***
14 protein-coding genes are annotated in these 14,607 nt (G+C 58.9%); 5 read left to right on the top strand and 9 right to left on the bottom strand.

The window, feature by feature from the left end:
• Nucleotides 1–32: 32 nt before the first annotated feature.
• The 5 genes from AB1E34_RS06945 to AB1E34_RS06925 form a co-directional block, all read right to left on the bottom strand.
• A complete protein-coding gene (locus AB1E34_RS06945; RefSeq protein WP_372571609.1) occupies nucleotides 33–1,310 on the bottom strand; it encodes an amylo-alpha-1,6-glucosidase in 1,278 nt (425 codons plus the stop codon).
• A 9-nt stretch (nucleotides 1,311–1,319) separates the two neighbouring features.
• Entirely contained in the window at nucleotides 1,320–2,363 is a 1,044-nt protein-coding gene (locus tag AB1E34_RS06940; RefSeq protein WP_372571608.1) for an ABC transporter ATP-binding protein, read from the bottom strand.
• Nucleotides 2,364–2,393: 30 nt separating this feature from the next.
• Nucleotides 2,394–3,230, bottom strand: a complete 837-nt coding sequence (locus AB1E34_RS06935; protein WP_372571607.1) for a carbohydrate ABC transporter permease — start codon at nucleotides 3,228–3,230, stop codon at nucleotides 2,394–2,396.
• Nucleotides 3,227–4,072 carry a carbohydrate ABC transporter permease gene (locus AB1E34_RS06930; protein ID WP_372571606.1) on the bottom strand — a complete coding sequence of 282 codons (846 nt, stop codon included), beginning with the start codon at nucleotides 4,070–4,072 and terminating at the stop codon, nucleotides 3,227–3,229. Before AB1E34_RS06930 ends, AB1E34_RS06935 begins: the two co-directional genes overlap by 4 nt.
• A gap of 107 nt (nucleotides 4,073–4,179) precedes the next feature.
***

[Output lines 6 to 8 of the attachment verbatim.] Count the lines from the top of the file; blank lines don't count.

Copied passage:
• A 9-nt stretch (nucleotides 1,311–1,319) separates the two neighbouring features.
• Entirely contained in the window at nucleotides 1,320–2,363 is a 1,044-nt protein-coding gene (locus tag AB1E34_RS06940; RefSeq protein WP_372571608.1) for an ABC transporter ATP-binding protein, read from the bottom strand.
• Nucleotides 2,364–2,393: 30 nt separating this feature from the next.